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I won't pretend that anything other than a Steinway has that sound, however, sound design is a wide spectrum. A Steinway may be voiced to have bright or mellow tone, but the sound tends to be rounded with complex overtones.

Of NEW pianos that tend to fall on that side of sound design (and still in your budget range) with selling prices under $20k, Knabe WKG-58, Pramberger JP-179, Hailun 198. I've played at least a few of these and they always incorporated the more "American" sound. This isn't an exclusive list, but it does give you somewhere to start, pianos to look for from your local dealers.

The Hailun 198 is a little bigger than the others, but still in line with price and sound design. The Hailun name may not yet meet your personal criteria of safe choice, but I was certainly comfortable recommending them even before I sold them (as well as selling many of the Steigerman Premium built by Hailun) because they are simply good pianos. I'm less familiar, but I believe the Young Chang Platinum fall in this category of sound design as well...YP-175 & YP-185. Maybe someone more familiar can comment on this.

That rosewood RX-2 sounds lovely, and a great opportunity but then I'm a sucker for rosewood. There are other, more European influenced pianos in your range as well. I find that while piano shopping, customers learn much more about their personal preferences and this leads to a better selection, long-term happiness. Once shoppers realize how good the various piano makers actually are in this range, it becomes harder to find a choice that isn't "safe."


Sam Bennett
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I actually bought my Kawai very recently, serial 256*, so it's not a BLAK but was new. It sounds wonderful. Also, I got a very good price due to it being non-BLAK, especially copmared to a new Yamaha.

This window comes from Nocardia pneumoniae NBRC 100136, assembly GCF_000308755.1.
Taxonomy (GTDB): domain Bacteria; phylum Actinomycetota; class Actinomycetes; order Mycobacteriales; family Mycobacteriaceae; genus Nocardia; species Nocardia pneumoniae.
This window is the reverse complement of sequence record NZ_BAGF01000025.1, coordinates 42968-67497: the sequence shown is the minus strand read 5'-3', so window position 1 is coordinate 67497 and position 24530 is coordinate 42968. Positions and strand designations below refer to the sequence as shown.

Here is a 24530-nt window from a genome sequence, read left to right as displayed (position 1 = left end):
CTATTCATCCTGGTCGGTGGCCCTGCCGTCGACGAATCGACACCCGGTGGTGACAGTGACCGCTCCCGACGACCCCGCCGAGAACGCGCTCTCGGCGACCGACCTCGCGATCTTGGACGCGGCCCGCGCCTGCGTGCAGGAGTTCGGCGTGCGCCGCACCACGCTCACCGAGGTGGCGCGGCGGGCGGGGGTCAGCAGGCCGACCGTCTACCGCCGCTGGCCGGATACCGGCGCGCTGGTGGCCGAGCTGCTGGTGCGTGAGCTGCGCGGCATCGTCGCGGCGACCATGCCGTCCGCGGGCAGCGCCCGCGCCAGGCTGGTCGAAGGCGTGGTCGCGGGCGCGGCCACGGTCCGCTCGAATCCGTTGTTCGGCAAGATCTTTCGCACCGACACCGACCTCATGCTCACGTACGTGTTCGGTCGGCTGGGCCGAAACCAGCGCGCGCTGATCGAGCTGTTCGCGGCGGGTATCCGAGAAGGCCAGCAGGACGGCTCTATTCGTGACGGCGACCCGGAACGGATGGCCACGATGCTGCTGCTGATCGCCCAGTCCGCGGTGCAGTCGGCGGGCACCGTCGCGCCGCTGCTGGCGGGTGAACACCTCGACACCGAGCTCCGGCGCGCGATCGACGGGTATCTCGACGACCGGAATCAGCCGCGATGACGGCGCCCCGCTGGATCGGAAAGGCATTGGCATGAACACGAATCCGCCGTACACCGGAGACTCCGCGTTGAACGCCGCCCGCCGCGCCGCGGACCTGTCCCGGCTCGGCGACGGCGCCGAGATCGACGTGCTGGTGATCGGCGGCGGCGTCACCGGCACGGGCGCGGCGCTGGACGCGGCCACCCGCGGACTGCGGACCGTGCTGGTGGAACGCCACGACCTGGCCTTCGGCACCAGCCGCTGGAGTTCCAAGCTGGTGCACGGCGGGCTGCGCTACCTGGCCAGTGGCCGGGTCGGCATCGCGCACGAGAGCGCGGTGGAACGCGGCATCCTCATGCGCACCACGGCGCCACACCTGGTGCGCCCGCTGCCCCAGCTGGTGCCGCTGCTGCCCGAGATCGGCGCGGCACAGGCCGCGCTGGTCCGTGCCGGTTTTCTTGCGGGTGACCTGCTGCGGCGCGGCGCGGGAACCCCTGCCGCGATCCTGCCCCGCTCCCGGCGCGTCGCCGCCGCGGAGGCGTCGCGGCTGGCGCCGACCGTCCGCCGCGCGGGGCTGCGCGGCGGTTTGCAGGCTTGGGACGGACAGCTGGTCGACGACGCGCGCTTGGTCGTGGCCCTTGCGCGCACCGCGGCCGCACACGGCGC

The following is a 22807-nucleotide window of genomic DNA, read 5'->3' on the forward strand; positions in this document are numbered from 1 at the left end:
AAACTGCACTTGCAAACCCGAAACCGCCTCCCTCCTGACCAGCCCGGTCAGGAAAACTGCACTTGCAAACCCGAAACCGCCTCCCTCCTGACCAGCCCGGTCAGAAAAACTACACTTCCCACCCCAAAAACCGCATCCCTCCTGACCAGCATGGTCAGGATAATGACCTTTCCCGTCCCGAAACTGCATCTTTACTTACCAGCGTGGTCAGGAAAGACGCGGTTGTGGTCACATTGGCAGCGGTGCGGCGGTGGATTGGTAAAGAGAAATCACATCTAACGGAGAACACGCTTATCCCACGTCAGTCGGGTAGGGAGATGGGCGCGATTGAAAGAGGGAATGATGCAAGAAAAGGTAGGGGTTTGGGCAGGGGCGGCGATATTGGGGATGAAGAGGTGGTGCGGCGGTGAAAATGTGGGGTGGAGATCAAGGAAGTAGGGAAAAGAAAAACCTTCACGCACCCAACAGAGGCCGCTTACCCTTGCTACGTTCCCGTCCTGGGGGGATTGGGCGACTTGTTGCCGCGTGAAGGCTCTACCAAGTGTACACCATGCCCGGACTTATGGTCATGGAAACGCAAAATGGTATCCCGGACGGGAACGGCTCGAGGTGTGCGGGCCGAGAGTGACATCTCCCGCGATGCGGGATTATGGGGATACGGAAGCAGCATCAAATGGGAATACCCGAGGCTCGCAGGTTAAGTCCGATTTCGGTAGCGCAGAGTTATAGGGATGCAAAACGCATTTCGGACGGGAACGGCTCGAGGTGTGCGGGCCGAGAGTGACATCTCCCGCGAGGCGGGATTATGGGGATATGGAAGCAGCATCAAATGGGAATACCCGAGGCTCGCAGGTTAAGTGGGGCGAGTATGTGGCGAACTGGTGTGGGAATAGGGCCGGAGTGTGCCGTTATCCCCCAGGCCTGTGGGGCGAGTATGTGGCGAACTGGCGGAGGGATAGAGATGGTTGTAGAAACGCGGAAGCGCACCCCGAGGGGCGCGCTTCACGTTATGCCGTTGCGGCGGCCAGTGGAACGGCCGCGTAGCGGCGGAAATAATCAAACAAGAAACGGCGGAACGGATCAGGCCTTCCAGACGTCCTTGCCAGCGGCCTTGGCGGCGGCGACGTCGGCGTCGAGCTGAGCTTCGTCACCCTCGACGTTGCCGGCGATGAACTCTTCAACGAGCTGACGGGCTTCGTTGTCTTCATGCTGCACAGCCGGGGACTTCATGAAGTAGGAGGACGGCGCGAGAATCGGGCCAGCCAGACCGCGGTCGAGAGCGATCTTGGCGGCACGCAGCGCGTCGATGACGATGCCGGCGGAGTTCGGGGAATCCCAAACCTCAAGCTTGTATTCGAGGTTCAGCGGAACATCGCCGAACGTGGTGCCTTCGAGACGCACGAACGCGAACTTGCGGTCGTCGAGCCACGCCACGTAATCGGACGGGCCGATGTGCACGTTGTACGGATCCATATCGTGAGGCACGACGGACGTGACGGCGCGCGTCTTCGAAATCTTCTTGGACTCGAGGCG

The Millennium III action is something Kawai is quite proud of. It is their most advanced action that includes ABS plastic plus carbon fiber reinforcement. Supposedly, this means higher reliability vs. wood and also makes parts of it lighter. Still, I found it noticeably heavier than a Steinway or Baldwin of the same size. The BLAK pianos have an improved version of this action. Supposedly, the Millennium III is a very sensitive action that allows for fine control, soft playing, and fast playing. I've not played other grands for extended amounts of time, so I don't know for sure how much better it is compared to others in the same price range. I really like the action, though... definitely can play faster or softer than before.

Have your sister keep playing those pianos. It took me hours in the store to finally decide on the Kawai. Also, do try a Hailun or Ritmuller or Palatino of a LARGER size if they are similar in price to the RX-2 in your area. Most people can tell the difference between an RX-2 vs. RX-3, C2 vs. C3, R1 vs. L1, etc.; so a bigger Chinese piano with a competitive price is a good deal too. Although, these non-BLAK yet new RX's you (and I) encountered are a good deal already.

Others have wondered about pianos sitting in the store for so many years unsold. The plus side is that the piano is a bit more tuning-stable than a brand spanking new one. The down side is that many people have probably played on it when they shopped over these years, although nothing as bad as the piano being in a music school for a year or two. The other plus side is the potential for a good discount.

Last edited by gnuboi; 06/14/10 01:57 AM.
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Jerry, the Millenium III, to me at least, feels a bit lighter than the older Kawai action. I'm told it repeats faster as well. I am not a good enough pianist to notice that difference, though. The older action which the rosewood piano has is mostly ABS styran. The MIII is carbon fiber reinforced ABS - somewhat lighter and stronger than the plain ABS. I have played both, and they are both quite good. I prefer a somewhat heavier feel, so I like the older action. Most people can adjust either way, though. So, to come around finally to answer your question about whether it's a big deal - yes and no. Both are nice. The difference is real, but it's not like night and day.